When interviewing the CO of 2nd Marine Air Wing, Major General Cederholm underscored the importance of the logs and maintenance side of his command to be “ready to fight tonight.”
We operate all over the globe. Right now, we have forces all the way from Europe into the Far East, and everywhere in between.
“The sun never sets on 2nd Marine Aircraft Wing. We have to have a ready force and generate combat power today as we face the challenges of transformation tomorrow.
“We can never lose our readiness trait, or our ability to respond immediately when called upon.
“We’re looking at efforts right now to increase our readiness and our availability across fully mission capable aircraft, which is basically our no-go criteria when it comes to combat operations. The metric that matters to me is the availability of fully mission capable aircraft, not simply availability of an aircraft.
“When we send aircraft into harms way, we owe the aircrew and the Marine Riflemen, a fully mission capable aircraft.
“In this context, we are focused on increased reliability of parts and weapons systems. I have been focused significantly in my career on training; now I am laser focused on the logistics side as well.
“We are examining reliability across the parts for every type, model, and series of aircraft at 2nd MAW, and working with various institutions to improve reliability.
“Even if there are higher upfront costs to get reliability enhanced, it will be cheaper in the long run for the operation of a more resilient force, which is clearly what one needs when the demand is to fight right now, when the phone rings.”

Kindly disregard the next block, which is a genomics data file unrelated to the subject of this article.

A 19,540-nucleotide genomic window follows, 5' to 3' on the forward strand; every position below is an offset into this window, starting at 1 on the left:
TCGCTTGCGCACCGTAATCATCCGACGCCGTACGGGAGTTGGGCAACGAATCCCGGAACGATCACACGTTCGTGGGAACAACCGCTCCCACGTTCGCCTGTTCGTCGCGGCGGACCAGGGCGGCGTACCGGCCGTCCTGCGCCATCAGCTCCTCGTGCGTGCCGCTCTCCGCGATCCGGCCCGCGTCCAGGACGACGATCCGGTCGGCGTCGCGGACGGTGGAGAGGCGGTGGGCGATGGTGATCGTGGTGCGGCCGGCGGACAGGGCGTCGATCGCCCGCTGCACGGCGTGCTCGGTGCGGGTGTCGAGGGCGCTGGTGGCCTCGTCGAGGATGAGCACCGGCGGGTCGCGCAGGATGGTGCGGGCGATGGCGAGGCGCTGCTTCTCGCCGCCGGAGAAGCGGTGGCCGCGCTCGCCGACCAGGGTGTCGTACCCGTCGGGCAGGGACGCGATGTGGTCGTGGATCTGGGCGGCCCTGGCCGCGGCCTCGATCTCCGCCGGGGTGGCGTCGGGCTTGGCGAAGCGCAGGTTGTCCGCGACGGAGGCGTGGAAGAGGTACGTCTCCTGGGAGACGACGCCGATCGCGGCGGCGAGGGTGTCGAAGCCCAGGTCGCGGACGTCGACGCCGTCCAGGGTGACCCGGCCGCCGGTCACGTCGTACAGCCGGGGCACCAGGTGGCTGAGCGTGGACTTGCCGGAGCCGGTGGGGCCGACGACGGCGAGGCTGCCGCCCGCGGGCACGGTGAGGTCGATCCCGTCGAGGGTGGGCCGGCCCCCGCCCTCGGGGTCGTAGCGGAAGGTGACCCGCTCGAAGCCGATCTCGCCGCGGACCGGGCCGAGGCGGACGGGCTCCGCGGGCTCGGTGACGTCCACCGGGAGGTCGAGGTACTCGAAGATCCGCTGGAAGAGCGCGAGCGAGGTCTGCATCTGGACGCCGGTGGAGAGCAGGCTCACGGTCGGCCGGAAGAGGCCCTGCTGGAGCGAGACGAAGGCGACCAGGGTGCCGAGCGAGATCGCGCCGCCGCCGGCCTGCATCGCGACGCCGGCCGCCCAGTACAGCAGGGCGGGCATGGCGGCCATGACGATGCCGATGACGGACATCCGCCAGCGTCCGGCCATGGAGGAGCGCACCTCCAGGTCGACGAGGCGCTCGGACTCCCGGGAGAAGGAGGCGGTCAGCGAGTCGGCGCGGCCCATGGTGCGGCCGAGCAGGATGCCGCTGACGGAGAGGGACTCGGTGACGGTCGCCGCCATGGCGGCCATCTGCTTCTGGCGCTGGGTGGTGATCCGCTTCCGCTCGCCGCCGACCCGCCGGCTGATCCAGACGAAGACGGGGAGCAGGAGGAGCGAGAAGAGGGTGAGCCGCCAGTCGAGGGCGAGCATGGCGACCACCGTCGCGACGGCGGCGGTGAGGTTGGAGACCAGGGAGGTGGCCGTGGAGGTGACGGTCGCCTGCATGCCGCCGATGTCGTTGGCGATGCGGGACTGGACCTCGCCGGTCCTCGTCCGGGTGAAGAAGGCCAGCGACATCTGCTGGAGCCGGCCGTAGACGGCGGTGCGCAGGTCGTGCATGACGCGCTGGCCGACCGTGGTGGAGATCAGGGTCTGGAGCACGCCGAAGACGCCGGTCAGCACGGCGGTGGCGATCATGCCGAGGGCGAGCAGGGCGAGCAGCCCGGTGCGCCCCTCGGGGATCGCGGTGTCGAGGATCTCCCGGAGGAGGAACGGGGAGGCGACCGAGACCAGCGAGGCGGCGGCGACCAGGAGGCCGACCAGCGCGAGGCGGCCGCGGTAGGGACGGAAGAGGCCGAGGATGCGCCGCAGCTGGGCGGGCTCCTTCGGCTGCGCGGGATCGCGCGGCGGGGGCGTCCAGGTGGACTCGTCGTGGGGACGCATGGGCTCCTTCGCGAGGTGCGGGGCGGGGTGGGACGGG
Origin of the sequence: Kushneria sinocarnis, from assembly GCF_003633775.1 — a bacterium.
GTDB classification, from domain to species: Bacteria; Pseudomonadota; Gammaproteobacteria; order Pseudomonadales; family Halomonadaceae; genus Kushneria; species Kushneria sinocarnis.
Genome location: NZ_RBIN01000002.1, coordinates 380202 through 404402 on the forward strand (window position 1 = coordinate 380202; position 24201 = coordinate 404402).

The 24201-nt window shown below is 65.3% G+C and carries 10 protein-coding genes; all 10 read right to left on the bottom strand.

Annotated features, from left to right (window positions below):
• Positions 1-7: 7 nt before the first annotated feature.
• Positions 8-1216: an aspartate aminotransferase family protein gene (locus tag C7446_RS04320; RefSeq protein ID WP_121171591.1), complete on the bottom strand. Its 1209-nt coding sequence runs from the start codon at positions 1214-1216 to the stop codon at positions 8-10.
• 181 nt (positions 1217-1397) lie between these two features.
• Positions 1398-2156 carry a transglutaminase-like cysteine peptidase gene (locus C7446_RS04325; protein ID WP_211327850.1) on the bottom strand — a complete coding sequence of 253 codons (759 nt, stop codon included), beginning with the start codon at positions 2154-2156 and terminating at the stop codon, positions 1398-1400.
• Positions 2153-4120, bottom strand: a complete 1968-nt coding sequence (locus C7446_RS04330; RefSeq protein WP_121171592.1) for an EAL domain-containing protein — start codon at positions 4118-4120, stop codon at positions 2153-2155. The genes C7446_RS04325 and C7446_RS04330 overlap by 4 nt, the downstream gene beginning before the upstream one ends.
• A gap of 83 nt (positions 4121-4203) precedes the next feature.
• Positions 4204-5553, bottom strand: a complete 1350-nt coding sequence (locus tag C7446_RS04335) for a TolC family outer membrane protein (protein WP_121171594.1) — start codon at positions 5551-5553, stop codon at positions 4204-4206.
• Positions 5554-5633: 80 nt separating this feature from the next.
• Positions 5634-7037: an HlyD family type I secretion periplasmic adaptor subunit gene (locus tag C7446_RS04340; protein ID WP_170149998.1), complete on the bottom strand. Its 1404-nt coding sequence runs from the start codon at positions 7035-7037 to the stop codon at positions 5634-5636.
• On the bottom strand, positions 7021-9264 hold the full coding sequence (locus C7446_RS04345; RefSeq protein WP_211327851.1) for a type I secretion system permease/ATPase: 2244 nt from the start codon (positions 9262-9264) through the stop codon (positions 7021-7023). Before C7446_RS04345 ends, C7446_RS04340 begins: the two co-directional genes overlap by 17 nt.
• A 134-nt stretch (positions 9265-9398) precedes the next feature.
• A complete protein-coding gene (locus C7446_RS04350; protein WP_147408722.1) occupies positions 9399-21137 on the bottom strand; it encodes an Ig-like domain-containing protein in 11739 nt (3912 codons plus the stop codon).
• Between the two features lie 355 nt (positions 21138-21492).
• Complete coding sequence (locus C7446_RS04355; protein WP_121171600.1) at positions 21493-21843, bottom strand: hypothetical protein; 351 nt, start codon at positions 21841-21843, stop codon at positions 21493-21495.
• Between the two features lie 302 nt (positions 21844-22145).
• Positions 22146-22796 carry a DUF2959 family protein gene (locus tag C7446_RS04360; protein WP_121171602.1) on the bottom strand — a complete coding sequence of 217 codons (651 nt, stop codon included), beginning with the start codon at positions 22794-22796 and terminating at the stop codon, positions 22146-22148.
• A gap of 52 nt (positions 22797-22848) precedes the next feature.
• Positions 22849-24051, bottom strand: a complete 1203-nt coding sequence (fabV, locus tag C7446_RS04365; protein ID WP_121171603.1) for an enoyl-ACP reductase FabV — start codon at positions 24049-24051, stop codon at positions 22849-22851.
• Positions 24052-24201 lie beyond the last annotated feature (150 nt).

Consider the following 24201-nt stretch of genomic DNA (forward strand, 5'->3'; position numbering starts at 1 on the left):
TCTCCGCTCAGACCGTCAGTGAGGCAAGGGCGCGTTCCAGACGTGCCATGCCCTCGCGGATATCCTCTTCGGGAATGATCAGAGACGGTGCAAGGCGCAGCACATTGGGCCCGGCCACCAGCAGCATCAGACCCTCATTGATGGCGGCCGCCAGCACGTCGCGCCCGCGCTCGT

There is little doubt then that the CO is welcoming the news from Fleet Readiness Center East.
As Kimberly Koonce of FRCE wrote recently in an article published January 29, 2021:
Every field of effort has a standard to beat. Track and field had the four-minute mile. For baseball, the bar is 762 career home runs. For the V-22 Osprey production line at Fleet Readiness Center East, there was the 300-day turnaround time for returning the aircraft to their fleet customers.
On January 15, the V-22 line broke that elusive 300-day mark when the team returned its most recently completed aircraft in 297 days, far below the negotiated standard of 420 days.
V-22 production supervisors have credited much of the decreased overhaul time to the line’s recent adoption of a team concept. Under this new way of doing business, one airframes work leader is responsible for each aircraft, with the assistance of subject matter experts in the sheet metal and electrician trades. Together, these three experts make daily decisions on scheduling, parts and staffing needs.
“What it did was give us a driving force, a person who really knows what needs to be done on the aircraft and what is required to complete that task,” said Don McLean, V-22 first-line supervisor. “At our daily morning briefings, the work leader shares the information with the team, and we assign artisans to work based on that day’s needs. It keeps us laser focused on the line’s priorities.”
Parts are getting the same attention as personnel on FRCE’s V-22 line. The team maintains a spreadsheet detailing required parts and when they will be needed in the process. Supervisors say this long-view approach helps the team overcome potential obstacles before they become work stoppages.